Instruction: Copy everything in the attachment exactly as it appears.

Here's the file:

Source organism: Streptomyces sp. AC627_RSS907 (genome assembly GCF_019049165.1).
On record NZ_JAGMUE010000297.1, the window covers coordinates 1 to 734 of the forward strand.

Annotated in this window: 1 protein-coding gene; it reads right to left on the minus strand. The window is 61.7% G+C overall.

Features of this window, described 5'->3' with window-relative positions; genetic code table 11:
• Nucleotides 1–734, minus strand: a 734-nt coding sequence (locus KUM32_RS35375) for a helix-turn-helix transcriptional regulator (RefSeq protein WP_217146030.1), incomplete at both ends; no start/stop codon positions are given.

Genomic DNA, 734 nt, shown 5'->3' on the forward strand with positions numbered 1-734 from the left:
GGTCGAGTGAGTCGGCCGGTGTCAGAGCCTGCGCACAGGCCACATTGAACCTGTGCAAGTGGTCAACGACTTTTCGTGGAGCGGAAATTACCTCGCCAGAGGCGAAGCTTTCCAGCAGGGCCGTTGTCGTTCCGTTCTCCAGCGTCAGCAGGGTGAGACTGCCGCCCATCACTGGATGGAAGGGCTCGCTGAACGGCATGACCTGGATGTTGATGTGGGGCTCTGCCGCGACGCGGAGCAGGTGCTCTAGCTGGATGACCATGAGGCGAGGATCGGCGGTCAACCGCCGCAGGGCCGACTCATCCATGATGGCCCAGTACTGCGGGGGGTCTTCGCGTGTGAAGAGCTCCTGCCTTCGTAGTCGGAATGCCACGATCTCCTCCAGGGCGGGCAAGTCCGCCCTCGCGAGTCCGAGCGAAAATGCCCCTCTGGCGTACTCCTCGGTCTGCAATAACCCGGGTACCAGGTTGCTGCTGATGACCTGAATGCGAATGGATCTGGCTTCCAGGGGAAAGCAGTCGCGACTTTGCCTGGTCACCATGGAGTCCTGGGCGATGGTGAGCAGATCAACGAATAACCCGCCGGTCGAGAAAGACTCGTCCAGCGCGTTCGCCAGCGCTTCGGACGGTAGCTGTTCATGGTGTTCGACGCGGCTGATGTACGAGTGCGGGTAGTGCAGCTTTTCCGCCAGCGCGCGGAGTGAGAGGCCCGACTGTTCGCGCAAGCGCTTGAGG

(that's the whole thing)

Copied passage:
Source organism: Streptomyces sp. AC627_RSS907 (genome assembly GCF_019049165.1).
On record NZ_JAGMUE010000297.1, the window covers coordinates 1 to 734 of the forward strand.

Annotated in this window: 1 protein-coding gene; it reads right to left on the minus strand. The window is 61.7% G+C overall.

Features of this window, described 5'->3' with window-relative positions; genetic code table 11:
• Nucleotides 1–734, minus strand: a 734-nt coding sequence (locus KUM32_RS35375) for a helix-turn-helix transcriptional regulator (RefSeq protein WP_217146030.1), incomplete at both ends; no start/stop codon positions are given.

Genomic DNA, 734 nt, shown 5'->3' on the forward strand with positions numbered 1-734 from the left:
GGTCGAGTGAGTCGGCCGGTGTCAGAGCCTGCGCACAGGCCACATTGAACCTGTGCAAGTGGTCAACGACTTTTCGTGGAGCGGAAATTACCTCGCCAGAGGCGAAGCTTTCCAGCAGGGCCGTTGTCGTTCCGTTCTCCAGCGTCAGCAGGGTGAGACTGCCGCCCATCACTGGATGGAAGGGCTCGCTGAACGGCATGACCTGGATGTTGATGTGGGGCTCTGCCGCGACGCGGAGCAGGTGCTCTAGCTGGATGACCATGAGGCGAGGATCGGCGGTCAACCGCCGCAGGGCCGACTCATCCATGATGGCCCAGTACTGCGGGGGGTCTTCGCGTGTGAAGAGCTCCTGCCTTCGTAGTCGGAATGCCACGATCTCCTCCAGGGCGGGCAAGTCCGCCCTCGCGAGTCCGAGCGAAAATGCCCCTCTGGCGTACTCCTCGGTCTGCAATAACCCGGGTACCAGGTTGCTGCTGATGACCTGAATGCGAATGGATCTGGCTTCCAGGGGAAAGCAGTCGCGACTTTGCCTGGTCACCATGGAGTCCTGGGCGATGGTGAGCAGATCAACGAATAACCCGCCGGTCGAGAAAGACTCGTCCAGCGCGTTCGCCAGCGCTTCGGACGGTAGCTGTTCATGGTGTTCGACGCGGCTGATGTACGAGTGCGGGTAGTGCAGCTTTTCCGCCAGCGCGCGGAGTGAGAGGCCCGACTGTTCGCGCAAGCGCTTGAGG